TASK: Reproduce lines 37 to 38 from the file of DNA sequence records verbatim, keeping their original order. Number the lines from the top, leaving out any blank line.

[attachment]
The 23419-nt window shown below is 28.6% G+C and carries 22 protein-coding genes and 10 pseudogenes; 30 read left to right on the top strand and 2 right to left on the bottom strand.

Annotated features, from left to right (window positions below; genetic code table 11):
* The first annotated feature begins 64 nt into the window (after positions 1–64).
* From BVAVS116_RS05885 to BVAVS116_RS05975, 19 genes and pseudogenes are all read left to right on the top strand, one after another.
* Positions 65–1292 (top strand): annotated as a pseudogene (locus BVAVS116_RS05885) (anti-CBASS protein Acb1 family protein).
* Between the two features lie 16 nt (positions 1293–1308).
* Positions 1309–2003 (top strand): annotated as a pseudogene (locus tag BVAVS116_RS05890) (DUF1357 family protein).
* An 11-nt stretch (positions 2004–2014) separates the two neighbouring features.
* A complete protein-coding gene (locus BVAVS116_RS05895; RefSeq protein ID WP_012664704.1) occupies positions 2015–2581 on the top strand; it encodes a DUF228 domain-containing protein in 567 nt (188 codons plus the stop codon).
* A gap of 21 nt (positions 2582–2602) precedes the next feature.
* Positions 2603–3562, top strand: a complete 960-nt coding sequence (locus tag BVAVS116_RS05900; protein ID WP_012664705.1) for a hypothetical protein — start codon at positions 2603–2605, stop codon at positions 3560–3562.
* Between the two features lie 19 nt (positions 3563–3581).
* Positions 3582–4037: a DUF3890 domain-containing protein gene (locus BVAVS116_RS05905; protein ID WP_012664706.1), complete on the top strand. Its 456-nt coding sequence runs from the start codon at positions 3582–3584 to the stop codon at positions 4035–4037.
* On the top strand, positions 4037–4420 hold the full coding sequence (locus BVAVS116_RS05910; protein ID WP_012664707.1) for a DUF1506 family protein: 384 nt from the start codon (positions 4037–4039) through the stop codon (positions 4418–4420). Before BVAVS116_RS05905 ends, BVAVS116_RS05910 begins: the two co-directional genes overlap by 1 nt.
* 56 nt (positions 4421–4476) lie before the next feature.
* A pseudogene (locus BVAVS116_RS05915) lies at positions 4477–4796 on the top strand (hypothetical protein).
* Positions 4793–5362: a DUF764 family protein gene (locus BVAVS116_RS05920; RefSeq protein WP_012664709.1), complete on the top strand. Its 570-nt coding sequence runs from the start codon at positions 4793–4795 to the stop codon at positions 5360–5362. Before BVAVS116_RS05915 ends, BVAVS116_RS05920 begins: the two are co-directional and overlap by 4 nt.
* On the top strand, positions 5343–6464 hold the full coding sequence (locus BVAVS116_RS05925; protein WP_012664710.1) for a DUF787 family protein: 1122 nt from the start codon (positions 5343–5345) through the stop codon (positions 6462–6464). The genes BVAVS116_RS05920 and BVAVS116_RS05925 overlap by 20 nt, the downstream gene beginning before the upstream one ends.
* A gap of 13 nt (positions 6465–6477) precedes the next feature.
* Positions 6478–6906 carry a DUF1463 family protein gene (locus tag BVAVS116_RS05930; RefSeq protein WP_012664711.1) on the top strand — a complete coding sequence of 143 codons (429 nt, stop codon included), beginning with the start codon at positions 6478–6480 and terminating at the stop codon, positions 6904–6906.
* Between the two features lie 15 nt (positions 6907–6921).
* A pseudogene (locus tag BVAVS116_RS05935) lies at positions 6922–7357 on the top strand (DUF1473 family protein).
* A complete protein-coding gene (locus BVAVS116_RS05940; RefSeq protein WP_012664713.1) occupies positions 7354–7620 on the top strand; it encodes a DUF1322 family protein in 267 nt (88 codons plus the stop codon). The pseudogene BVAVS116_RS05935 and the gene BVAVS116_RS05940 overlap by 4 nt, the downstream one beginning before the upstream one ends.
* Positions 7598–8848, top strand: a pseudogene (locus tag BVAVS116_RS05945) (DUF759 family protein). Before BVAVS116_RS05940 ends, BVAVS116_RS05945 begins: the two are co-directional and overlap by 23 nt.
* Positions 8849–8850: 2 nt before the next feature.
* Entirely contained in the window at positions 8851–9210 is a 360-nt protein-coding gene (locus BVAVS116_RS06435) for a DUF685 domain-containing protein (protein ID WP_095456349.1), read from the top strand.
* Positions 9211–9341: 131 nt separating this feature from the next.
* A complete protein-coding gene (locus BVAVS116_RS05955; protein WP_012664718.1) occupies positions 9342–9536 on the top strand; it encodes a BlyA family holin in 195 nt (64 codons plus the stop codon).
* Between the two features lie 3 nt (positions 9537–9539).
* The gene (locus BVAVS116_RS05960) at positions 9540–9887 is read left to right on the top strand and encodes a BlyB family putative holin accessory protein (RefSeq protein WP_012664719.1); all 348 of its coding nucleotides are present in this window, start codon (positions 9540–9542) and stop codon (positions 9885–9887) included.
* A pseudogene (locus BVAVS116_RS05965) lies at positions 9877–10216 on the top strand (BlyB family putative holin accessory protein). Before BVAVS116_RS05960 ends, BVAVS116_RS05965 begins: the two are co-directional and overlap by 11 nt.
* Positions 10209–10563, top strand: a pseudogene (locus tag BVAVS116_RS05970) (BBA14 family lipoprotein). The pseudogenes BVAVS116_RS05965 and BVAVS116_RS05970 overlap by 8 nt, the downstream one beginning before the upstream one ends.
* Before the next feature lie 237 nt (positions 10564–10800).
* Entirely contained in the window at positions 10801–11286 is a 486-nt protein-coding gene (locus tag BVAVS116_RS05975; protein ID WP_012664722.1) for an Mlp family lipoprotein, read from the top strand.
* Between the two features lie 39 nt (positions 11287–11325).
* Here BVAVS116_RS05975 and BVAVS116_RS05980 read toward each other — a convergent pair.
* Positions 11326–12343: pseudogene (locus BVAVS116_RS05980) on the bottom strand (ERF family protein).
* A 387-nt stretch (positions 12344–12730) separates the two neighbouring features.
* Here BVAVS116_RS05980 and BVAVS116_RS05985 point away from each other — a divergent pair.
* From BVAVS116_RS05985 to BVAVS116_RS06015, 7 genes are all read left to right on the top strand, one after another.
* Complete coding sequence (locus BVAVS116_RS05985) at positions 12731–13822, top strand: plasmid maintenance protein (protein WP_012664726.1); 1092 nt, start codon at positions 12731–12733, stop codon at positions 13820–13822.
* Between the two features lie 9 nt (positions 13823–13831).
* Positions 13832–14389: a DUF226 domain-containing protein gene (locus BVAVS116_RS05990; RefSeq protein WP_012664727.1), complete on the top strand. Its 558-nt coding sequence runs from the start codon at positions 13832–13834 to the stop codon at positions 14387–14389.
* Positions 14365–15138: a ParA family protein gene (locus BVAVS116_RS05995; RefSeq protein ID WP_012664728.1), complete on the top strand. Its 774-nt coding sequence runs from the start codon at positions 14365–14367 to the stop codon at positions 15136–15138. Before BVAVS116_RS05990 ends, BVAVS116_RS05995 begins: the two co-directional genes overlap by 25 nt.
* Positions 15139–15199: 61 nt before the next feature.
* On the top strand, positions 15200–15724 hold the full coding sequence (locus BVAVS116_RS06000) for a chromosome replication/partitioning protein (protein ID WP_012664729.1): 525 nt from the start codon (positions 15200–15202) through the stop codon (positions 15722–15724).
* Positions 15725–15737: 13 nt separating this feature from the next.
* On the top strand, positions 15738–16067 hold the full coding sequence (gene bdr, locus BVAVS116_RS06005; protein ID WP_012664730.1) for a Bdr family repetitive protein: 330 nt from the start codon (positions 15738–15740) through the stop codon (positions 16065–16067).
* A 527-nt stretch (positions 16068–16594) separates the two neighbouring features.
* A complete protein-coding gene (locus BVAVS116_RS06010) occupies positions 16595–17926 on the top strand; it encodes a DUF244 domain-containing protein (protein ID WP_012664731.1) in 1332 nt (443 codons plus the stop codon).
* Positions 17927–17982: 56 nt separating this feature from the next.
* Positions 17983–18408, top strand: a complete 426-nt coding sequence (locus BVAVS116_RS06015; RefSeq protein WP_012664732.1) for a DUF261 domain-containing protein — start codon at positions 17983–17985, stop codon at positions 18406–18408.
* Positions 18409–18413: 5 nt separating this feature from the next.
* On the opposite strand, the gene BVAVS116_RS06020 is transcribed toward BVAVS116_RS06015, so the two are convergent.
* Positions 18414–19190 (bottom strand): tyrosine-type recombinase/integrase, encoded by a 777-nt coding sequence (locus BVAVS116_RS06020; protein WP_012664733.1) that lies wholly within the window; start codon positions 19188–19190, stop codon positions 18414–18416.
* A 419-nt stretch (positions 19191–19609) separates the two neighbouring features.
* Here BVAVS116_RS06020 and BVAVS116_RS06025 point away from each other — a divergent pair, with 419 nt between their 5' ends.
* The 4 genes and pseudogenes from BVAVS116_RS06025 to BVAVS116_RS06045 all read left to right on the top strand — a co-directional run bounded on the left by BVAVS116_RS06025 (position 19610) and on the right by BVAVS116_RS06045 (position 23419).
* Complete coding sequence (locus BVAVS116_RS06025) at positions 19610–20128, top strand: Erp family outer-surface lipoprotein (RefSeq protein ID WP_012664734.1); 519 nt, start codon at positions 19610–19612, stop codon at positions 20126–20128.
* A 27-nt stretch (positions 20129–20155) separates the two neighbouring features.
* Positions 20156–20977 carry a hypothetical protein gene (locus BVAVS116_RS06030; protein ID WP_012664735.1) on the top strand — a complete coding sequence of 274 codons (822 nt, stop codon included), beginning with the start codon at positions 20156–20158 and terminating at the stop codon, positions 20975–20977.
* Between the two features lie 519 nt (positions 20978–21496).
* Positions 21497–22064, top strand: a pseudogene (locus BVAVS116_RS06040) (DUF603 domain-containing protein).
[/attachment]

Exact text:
* Positions 11326–12343: pseudogene (locus BVAVS116_RS05980) on the bottom strand (ERF family protein).
* A 387-nt stretch (positions 12344–12730) separates the two neighbouring features.